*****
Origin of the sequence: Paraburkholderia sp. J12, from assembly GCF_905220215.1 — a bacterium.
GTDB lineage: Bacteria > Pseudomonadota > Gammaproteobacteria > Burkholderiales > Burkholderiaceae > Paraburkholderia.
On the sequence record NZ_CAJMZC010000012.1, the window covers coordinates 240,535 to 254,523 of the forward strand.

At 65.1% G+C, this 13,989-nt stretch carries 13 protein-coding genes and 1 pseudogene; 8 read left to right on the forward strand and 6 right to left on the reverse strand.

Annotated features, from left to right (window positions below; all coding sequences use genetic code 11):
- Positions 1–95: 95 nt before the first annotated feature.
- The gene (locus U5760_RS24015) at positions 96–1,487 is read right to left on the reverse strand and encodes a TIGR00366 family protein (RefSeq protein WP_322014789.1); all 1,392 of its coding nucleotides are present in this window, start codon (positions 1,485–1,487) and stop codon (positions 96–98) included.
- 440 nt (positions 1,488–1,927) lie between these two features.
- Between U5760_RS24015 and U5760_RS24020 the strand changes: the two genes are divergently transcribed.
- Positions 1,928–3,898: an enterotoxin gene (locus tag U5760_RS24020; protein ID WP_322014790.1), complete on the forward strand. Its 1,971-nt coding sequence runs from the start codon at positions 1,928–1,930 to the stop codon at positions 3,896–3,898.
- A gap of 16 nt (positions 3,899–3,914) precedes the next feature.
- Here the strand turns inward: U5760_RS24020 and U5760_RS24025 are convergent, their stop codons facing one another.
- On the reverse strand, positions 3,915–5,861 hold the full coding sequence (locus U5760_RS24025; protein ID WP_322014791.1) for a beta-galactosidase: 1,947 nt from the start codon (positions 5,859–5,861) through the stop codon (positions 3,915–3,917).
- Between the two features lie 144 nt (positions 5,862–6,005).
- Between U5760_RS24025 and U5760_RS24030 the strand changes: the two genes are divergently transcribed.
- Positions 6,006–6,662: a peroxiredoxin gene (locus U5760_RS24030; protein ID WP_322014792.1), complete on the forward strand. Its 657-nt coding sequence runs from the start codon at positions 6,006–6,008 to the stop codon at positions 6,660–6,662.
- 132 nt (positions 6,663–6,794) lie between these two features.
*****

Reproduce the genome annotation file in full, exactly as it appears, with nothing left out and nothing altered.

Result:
Origin of the sequence: Paraburkholderia sp. J12, from assembly GCF_905220215.1 — a bacterium.
GTDB lineage: Bacteria > Pseudomonadota > Gammaproteobacteria > Burkholderiales > Burkholderiaceae > Paraburkholderia.
On the sequence record NZ_CAJMZC010000012.1, the window covers coordinates 240,535 to 254,523 of the forward strand.

At 65.1% G+C, this 13,989-nt stretch carries 13 protein-coding genes and 1 pseudogene; 8 read left to right on the forward strand and 6 right to left on the reverse strand.

Annotated features, from left to right (window positions below; all coding sequences use genetic code 11):
- Positions 1–95: 95 nt before the first annotated feature.
- The gene (locus U5760_RS24015) at positions 96–1,487 is read right to left on the reverse strand and encodes a TIGR00366 family protein (RefSeq protein WP_322014789.1); all 1,392 of its coding nucleotides are present in this window, start codon (positions 1,485–1,487) and stop codon (positions 96–98) included.
- 440 nt (positions 1,488–1,927) lie between these two features.
- Between U5760_RS24015 and U5760_RS24020 the strand changes: the two genes are divergently transcribed.
- Positions 1,928–3,898: an enterotoxin gene (locus tag U5760_RS24020; protein ID WP_322014790.1), complete on the forward strand. Its 1,971-nt coding sequence runs from the start codon at positions 1,928–1,930 to the stop codon at positions 3,896–3,898.
- A gap of 16 nt (positions 3,899–3,914) precedes the next feature.
- Here the strand turns inward: U5760_RS24020 and U5760_RS24025 are convergent, their stop codons facing one another.
- On the reverse strand, positions 3,915–5,861 hold the full coding sequence (locus U5760_RS24025; protein ID WP_322014791.1) for a beta-galactosidase: 1,947 nt from the start codon (positions 5,859–5,861) through the stop codon (positions 3,915–3,917).
- Between the two features lie 144 nt (positions 5,862–6,005).
- Between U5760_RS24025 and U5760_RS24030 the strand changes: the two genes are divergently transcribed.
- Positions 6,006–6,662: a peroxiredoxin gene (locus U5760_RS24030; protein ID WP_322014792.1), complete on the forward strand. Its 657-nt coding sequence runs from the start codon at positions 6,006–6,008 to the stop codon at positions 6,660–6,662.
- 132 nt (positions 6,663–6,794) lie between these two features.